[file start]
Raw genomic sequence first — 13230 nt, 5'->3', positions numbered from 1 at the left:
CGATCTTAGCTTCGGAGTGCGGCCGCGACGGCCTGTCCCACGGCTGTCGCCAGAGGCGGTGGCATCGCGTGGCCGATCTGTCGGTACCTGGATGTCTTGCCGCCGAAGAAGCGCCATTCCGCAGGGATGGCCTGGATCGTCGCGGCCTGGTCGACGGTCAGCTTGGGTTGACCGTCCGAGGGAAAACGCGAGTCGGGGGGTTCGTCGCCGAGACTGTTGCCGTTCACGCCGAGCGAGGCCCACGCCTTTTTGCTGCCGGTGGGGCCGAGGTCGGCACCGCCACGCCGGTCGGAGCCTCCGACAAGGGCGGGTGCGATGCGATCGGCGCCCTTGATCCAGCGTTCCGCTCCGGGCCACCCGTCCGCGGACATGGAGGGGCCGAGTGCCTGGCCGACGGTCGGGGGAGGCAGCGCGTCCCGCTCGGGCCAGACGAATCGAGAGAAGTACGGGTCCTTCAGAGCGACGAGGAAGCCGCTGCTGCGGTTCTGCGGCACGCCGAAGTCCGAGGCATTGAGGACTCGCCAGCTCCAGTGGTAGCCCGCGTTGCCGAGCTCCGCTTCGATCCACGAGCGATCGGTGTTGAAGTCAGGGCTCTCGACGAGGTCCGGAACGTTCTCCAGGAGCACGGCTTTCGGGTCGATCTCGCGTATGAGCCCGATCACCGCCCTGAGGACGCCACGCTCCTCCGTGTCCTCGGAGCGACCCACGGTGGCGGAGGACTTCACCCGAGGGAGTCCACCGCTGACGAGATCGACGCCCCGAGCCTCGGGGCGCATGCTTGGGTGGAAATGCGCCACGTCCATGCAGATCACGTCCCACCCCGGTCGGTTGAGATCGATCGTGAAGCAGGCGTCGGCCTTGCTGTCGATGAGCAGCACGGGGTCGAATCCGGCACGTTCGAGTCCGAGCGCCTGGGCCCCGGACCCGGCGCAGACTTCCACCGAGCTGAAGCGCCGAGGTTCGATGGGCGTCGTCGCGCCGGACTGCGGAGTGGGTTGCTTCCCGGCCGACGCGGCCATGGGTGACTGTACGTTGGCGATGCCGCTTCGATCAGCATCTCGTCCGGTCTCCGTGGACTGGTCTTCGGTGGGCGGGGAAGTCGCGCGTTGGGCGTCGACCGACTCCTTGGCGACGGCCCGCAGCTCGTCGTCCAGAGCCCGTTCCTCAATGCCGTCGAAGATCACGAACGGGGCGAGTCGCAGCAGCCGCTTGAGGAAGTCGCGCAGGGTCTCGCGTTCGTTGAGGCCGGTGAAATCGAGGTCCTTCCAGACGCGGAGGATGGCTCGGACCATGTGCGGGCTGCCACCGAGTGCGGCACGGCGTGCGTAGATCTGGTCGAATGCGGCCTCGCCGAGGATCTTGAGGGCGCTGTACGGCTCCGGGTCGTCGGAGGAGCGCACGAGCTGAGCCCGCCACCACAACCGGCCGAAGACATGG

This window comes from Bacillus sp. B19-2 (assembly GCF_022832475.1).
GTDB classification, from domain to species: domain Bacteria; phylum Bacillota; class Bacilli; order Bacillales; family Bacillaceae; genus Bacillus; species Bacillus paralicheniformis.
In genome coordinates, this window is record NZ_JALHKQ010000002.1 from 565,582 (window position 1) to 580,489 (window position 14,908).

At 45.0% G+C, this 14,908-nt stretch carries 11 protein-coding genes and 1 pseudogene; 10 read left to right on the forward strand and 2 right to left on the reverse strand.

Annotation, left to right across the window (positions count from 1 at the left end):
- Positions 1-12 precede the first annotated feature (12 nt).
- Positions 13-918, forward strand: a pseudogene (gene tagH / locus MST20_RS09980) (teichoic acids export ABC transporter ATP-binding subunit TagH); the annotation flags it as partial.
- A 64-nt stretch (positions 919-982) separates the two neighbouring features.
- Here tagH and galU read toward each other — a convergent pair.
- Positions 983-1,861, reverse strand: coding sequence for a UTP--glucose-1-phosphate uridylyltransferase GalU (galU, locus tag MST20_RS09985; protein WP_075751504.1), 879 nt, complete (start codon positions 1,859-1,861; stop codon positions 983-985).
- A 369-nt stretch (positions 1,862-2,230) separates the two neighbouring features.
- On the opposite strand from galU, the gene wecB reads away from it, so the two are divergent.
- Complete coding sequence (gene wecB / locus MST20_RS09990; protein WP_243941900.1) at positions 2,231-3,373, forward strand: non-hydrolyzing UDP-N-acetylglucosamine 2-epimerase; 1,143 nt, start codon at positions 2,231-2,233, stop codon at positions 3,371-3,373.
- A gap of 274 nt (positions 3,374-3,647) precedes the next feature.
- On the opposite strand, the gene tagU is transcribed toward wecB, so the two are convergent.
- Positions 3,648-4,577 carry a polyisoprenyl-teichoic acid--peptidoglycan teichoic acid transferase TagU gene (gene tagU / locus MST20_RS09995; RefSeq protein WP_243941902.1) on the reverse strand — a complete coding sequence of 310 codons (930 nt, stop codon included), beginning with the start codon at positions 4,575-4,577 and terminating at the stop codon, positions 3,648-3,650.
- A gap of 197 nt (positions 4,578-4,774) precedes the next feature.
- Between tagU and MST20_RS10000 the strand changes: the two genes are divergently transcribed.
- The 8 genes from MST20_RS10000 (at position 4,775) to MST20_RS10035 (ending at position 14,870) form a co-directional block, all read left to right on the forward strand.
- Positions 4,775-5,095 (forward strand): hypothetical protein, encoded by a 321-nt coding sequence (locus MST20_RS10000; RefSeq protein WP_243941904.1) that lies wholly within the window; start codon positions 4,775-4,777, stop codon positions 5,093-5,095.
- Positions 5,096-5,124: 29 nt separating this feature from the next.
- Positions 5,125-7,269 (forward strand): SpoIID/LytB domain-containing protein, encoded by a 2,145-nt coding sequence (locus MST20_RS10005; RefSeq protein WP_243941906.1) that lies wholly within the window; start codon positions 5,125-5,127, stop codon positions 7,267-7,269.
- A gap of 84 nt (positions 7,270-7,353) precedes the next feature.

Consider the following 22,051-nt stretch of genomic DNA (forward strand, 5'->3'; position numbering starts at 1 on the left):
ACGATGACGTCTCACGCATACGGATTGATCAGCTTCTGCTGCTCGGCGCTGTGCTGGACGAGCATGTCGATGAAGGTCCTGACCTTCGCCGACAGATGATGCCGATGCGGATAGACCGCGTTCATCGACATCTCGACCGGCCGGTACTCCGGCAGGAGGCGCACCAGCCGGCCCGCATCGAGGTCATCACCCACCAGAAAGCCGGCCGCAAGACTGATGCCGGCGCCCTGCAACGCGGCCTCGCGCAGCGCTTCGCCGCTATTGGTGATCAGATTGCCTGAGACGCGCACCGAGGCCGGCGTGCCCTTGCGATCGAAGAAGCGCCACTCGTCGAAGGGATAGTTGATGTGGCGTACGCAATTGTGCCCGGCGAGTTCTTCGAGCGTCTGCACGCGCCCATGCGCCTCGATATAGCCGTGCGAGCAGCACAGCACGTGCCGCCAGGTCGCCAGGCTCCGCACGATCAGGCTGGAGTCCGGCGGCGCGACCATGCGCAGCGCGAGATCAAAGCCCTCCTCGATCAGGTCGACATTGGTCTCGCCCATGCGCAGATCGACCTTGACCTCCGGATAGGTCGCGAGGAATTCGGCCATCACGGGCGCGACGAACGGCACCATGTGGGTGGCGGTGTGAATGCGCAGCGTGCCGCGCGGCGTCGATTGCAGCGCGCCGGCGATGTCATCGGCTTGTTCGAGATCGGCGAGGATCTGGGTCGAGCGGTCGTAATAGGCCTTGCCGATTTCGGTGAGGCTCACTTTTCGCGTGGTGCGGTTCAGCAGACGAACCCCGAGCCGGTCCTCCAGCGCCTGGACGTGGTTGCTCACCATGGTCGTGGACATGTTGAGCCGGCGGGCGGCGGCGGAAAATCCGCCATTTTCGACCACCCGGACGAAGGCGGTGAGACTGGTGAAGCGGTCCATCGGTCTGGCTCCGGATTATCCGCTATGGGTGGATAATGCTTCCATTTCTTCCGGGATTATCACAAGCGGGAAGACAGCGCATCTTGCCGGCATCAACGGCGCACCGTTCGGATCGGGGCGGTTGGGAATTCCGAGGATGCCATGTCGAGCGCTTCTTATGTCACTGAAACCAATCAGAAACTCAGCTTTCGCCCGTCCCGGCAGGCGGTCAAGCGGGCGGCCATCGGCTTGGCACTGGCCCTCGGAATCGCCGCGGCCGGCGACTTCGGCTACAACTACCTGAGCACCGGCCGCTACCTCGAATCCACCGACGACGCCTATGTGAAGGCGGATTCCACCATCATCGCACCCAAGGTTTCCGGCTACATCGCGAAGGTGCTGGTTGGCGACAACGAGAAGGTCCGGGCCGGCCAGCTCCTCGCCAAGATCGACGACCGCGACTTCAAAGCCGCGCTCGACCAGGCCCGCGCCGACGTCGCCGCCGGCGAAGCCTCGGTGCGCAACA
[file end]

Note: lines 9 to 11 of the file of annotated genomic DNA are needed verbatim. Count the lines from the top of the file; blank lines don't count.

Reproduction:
- Positions 13-918, forward strand: a pseudogene (gene tagH / locus MST20_RS09980) (teichoic acids export ABC transporter ATP-binding subunit TagH); the annotation flags it as partial.
- A 64-nt stretch (positions 919-982) separates the two neighbouring features.
- Here tagH and galU read toward each other — a convergent pair.